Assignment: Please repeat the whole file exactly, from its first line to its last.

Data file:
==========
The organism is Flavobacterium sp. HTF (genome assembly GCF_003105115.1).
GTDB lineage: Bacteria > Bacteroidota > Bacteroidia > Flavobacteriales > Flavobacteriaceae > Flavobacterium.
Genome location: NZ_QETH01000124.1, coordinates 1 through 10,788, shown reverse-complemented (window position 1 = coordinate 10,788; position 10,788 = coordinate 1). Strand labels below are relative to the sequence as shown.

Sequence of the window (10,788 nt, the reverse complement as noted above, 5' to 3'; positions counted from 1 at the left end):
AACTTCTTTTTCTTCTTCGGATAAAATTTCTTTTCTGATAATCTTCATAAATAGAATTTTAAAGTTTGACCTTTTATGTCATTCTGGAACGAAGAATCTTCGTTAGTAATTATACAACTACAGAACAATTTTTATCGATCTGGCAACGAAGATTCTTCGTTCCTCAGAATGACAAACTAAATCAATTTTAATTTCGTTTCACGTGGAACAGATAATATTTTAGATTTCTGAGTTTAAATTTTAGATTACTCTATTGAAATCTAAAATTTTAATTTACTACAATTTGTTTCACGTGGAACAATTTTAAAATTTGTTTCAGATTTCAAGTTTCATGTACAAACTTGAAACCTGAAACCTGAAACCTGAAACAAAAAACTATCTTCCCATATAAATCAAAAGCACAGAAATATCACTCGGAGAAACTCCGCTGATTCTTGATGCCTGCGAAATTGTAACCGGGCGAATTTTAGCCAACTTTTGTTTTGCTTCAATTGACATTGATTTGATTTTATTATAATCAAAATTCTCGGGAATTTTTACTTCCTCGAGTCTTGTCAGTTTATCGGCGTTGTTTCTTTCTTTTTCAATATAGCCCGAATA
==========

The organism is Flavobacterium sp. HTF (genome assembly GCF_003105115.1).
GTDB lineage: Bacteria > Bacteroidota > Bacteroidia > Flavobacteriales > Flavobacteriaceae > Flavobacterium.
Genome location: NZ_QETH01000124.1, coordinates 1 through 10,788, shown reverse-complemented (window position 1 = coordinate 10,788; position 10,788 = coordinate 1). Strand labels below are relative to the sequence as shown.

Sequence of the window (10,788 nt, the reverse complement as noted above, 5' to 3'; positions counted from 1 at the left end):
AACTTCTTTTTCTTCTTCGGATAAAATTTCTTTTCTGATAATCTTCATAAATAGAATTTTAAAGTTTGACCTTTTATGTCATTCTGGAACGAAGAATCTTCGTTAGTAATTATACAACTACAGAACAATTTTTATCGATCTGGCAACGAAGATTCTTCGTTCCTCAGAATGACAAACTAAATCAATTTTAATTTCGTTTCACGTGGAACAGATAATATTTTAGATTTCTGAGTTTAAATTTTAGATTACTCTATTGAAATCTAAAATTTTAATTTACTACAATTTGTTTCACGTGGAACAATTTTAAAATTTGTTTCAGATTTCAAGTTTCATGTACAAACTTGAAACCTGAAACCTGAAACCTGAAACAAAAAACTATCTTCCCATATAAATCAAAAGCACAGAAATATCACTCGGAGAAACTCCGCTGATTCTTGATGCCTGCGAAATTGTAACCGGGCGAATTTTAGCCAACTTTTGTTTTGCTTCAATTGACATTGATTTGATTTTATTATAATCAAAATTCTCGGGAATTTTTACTTCCTCGAGTCTTGTCAGTTTATCGGCGTTGTTTCTTTCTTTTTCAATATAGCCCGAATA